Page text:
In short:

The necessity to represent a list with no elements (i.e. an empty list) adds complexity and makes the list more error-prone.

Moreover, it is interesting to note that many (if not most) operations just don't make sense in case of an empty list. Some operations don't hurt when they are executed, some of them don't return any meaningful value, and others might throw an exception. For example, it doesn't make sense to search for an element in an empty list, it doesn't make sense to remove elements or to sort them. One might argue that it doesn't hurt to loop over an empty list or to 'remove all elements' from an empty list. But, as we've seen already, it is better to check for 'no data' in the code and think about what it means in the current context to have 'no data', and then react appropriately. Also, executing operations that calculate aggregate values (sum, average, minimum, maximum, etc) and return non-null values for empty lists are error prone, as we saw already in a previous section.

These problems all evaporate if we return immutable, non-empty lists, or null to denote 'no data'.

Does this mean we should never return mutable or empty collections in the love-null world?


It is a well known fact that we should always favor immutable objects (including immutable collections) over mutable ones. Immutable objects have no state transitions, they can be freely shared in parallel-computing environments and they are less error-prone.

However, sometimes (rarely) the role of a function is to return a mutable collection that can be completed or updated after the function returns it.

Moreover, sometimes (rarely) it makes sense to return an empty collection (or null) in the love-null world.

Consider a function that returns a box of cookies. If there is no box, the function returns null. If there is a box, but it is empty, the function returns an empty collection. Otherwise it returns a non-empty collection. If cookies can be eaten after the function returns, the collection should be mutable, otherwise it should be immutable.

In short: In the love-null world, the type of collection returned by functions is typically:

  • immutable and non-emptyable most of the time
  • sometimes (rarely) mutable
  • sometimes (rarely) emptyable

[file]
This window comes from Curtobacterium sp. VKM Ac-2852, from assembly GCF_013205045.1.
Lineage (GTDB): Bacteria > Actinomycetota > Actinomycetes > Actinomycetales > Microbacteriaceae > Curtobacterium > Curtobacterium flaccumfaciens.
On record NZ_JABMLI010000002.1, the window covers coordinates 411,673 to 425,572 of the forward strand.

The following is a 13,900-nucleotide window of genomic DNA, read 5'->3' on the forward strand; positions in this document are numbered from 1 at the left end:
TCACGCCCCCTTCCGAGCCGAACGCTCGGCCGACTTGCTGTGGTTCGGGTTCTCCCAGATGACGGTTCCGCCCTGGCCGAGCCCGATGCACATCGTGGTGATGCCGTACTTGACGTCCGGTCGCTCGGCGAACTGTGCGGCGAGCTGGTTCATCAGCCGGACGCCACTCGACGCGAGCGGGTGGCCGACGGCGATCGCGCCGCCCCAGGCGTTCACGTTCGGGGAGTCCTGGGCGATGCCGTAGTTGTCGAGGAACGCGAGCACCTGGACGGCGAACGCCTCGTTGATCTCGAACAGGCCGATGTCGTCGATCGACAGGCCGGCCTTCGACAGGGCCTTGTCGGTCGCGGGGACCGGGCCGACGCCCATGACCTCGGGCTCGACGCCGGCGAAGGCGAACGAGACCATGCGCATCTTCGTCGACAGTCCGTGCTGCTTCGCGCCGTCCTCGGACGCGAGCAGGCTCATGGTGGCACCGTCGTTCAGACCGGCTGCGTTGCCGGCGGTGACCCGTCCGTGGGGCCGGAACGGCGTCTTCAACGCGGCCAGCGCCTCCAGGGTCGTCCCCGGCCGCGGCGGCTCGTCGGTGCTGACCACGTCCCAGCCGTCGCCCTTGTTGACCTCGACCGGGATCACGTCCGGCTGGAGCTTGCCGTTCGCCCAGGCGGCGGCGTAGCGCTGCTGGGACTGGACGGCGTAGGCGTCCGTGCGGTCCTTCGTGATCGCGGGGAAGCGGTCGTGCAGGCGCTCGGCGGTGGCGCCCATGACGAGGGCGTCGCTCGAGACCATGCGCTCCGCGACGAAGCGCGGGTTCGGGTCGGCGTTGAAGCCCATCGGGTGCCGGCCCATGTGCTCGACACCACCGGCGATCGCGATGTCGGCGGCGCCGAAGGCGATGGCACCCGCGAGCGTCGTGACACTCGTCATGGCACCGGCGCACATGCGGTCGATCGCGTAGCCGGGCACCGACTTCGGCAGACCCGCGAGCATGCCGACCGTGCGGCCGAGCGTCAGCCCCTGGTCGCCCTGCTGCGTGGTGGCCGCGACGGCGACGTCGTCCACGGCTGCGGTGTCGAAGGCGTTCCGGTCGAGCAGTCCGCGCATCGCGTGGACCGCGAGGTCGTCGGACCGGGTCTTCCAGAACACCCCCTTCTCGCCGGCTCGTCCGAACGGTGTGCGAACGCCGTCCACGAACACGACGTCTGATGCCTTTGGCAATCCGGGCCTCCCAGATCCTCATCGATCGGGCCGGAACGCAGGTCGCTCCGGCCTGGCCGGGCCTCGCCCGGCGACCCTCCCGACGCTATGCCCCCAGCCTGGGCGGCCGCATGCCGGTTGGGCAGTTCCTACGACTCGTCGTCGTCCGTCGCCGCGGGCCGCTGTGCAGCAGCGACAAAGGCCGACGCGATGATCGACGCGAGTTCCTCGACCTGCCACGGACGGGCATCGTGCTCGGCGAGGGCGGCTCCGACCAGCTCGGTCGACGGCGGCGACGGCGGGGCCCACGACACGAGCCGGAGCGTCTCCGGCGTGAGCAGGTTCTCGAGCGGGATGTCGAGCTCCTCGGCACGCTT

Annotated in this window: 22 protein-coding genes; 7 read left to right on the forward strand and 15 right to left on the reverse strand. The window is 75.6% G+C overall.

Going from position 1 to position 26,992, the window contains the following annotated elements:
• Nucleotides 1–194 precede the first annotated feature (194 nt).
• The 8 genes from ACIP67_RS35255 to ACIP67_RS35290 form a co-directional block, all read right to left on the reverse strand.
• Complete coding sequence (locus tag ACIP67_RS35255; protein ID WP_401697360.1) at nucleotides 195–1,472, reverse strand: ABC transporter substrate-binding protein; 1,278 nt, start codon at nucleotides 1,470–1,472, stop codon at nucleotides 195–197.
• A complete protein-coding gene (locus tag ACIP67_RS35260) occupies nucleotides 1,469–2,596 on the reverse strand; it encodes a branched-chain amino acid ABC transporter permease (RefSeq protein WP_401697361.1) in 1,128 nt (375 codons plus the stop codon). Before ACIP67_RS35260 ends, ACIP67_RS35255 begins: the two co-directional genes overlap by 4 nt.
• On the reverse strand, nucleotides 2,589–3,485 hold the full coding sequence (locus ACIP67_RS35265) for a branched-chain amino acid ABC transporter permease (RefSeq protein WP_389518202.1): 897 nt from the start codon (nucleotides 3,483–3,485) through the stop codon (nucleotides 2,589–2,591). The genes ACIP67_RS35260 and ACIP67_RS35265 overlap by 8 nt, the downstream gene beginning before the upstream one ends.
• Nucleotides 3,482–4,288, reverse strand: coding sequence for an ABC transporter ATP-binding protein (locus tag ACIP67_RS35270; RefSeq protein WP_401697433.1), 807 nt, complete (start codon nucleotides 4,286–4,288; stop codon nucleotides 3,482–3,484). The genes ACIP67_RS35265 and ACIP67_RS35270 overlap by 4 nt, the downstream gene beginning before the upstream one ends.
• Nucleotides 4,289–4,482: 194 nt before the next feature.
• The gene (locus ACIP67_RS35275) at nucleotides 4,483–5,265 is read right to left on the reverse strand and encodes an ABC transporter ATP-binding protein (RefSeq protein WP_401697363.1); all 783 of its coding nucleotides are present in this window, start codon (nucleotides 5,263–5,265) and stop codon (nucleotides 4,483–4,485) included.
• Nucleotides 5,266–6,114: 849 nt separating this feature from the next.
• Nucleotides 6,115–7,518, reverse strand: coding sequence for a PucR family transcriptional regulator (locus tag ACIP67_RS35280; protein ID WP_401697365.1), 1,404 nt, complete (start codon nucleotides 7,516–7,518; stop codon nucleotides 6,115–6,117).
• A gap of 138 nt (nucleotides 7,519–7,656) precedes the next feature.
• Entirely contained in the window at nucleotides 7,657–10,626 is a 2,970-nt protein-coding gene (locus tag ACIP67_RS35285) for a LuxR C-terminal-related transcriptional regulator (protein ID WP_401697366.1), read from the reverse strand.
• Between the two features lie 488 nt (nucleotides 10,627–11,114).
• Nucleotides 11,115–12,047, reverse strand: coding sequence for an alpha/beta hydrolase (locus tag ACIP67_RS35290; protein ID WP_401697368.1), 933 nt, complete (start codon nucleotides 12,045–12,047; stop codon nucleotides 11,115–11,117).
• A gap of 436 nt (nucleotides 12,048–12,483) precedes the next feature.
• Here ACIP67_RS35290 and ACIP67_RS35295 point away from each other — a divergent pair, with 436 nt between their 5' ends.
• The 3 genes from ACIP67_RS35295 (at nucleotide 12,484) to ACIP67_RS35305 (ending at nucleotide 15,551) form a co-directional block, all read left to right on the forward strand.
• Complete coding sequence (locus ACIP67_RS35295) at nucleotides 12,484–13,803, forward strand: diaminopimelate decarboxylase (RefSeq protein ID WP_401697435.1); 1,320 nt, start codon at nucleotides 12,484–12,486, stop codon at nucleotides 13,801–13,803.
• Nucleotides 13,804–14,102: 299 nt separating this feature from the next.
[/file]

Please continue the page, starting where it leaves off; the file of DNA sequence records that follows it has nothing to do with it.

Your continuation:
Summary and Conclusions

Here is a summary of the most important points to remember:

Returning null instead of empty collections might result in better performance, because empty lists need time to be created and discarded, and they need space to be stored. To minimize this inconvenience, we should return shared immutable empty collections.

If used judiciously, the 'return an empty list' approach as well as the 'return null' approach both allow us to write correct and reliable code.

Problems occur with both approaches when we forget to consider the different semantics of 'no data' and '1 or more elements' (i.e. we forget to check for an empty list or we forget to check for null).

The possible consequences of forgetting to differentiate are not the same with both approaches:

  • If we apply the 'return an empty collection' approach:

    • The outcome is unpredictable and can vary from totally harmless to extremely harmful.

    • In many cases, a wrong value is computed and program execution continues without an error message. Continuing silently with wrong values can be disastrous.

  • If we apply the 'return null' approach:

    • Most of the time, the outcome is predictable: a null pointer error occurs and the application crashes (unless the null pointer error is caught and handled appropriately).

Both outcomes are undesirable. But an application crash due to a null pointer error is (most of the time) less terrible than a program that silently continues and delivers wrong results or leads to other unacceptable outcomes or catastrophes. The 'return null' approach clearly supports the important Fail-fast! principle. This is especially important and totally harmless during development mode and helps to write more reliable code in less time.

In a nutshell: The 'return null' approach:

  • leads to faster program execution (might be unnoticeable)
  • uses less memory (might be negligible)
  • can use simpler and less error-prone collections
  • most importantly: reduces the risk of terrible outcomes due to a bug

The final conclusion is obvious:

If we have the choice, we should use the 'return null' approach.